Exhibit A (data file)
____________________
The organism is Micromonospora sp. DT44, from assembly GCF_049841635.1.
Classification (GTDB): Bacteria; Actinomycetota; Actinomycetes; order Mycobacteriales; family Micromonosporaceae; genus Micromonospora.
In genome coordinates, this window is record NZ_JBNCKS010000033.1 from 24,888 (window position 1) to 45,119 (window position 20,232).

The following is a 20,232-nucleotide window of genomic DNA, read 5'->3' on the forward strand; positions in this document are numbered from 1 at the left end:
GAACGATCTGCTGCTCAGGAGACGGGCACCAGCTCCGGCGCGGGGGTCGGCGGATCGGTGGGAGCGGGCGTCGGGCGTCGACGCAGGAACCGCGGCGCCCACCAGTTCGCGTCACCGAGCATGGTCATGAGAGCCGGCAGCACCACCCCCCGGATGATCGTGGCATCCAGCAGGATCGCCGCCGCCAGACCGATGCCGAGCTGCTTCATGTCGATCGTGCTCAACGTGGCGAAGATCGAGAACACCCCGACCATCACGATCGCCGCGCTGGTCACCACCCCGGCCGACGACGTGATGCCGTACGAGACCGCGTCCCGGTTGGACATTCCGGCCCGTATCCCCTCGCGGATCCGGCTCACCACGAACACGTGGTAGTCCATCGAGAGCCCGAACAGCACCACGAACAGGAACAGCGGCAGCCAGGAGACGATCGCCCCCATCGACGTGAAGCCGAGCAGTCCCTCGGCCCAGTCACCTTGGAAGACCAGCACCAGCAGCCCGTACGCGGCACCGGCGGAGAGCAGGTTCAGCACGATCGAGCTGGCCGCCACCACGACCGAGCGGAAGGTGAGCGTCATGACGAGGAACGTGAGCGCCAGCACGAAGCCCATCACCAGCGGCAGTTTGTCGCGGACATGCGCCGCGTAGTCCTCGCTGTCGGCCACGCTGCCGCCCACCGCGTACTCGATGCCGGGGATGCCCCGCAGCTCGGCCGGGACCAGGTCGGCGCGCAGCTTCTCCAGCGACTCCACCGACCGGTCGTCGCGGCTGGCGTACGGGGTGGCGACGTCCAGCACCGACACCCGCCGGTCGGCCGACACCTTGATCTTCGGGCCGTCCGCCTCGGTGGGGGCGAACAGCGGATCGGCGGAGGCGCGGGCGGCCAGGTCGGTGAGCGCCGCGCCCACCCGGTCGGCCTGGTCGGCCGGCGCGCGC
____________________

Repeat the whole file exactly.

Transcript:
The organism is Micromonospora sp. DT44, from assembly GCF_049841635.1.
Classification (GTDB): Bacteria; Actinomycetota; Actinomycetes; order Mycobacteriales; family Micromonosporaceae; genus Micromonospora.
In genome coordinates, this window is record NZ_JBNCKS010000033.1 from 24,888 (window position 1) to 45,119 (window position 20,232).

The following is a 20,232-nucleotide window of genomic DNA, read 5'->3' on the forward strand; positions in this document are numbered from 1 at the left end:
GAACGATCTGCTGCTCAGGAGACGGGCACCAGCTCCGGCGCGGGGGTCGGCGGATCGGTGGGAGCGGGCGTCGGGCGTCGACGCAGGAACCGCGGCGCCCACCAGTTCGCGTCACCGAGCATGGTCATGAGAGCCGGCAGCACCACCCCCCGGATGATCGTGGCATCCAGCAGGATCGCCGCCGCCAGACCGATGCCGAGCTGCTTCATGTCGATCGTGCTCAACGTGGCGAAGATCGAGAACACCCCGACCATCACGATCGCCGCGCTGGTCACCACCCCGGCCGACGACGTGATGCCGTACGAGACCGCGTCCCGGTTGGACATTCCGGCCCGTATCCCCTCGCGGATCCGGCTCACCACGAACACGTGGTAGTCCATCGAGAGCCCGAACAGCACCACGAACAGGAACAGCGGCAGCCAGGAGACGATCGCCCCCATCGACGTGAAGCCGAGCAGTCCCTCGGCCCAGTCACCTTGGAAGACCAGCACCAGCAGCCCGTACGCGGCACCGGCGGAGAGCAGGTTCAGCACGATCGAGCTGGCCGCCACCACGACCGAGCGGAAGGTGAGCGTCATGACGAGGAACGTGAGCGCCAGCACGAAGCCCATCACCAGCGGCAGTTTGTCGCGGACATGCGCCGCGTAGTCCTCGCTGTCGGCCACGCTGCCGCCCACCGCGTACTCGATGCCGGGGATGCCCCGCAGCTCGGCCGGGACCAGGTCGGCGCGCAGCTTCTCCAGCGACTCCACCGACCGGTCGTCGCGGCTGGCGTACGGGGTGGCGACGTCCAGCACCGACACCCGCCGGTCGGCCGACACCTTGATCTTCGGGCCGTCCGCCTCGGTGGGGGCGAACAGCGGATCGGCGGAGGCGCGGGCGGCCAGGTCGGTGAGCGCCGCGCCCACCCGGTCGGCCTGGTCGGCCGGCGCGCGC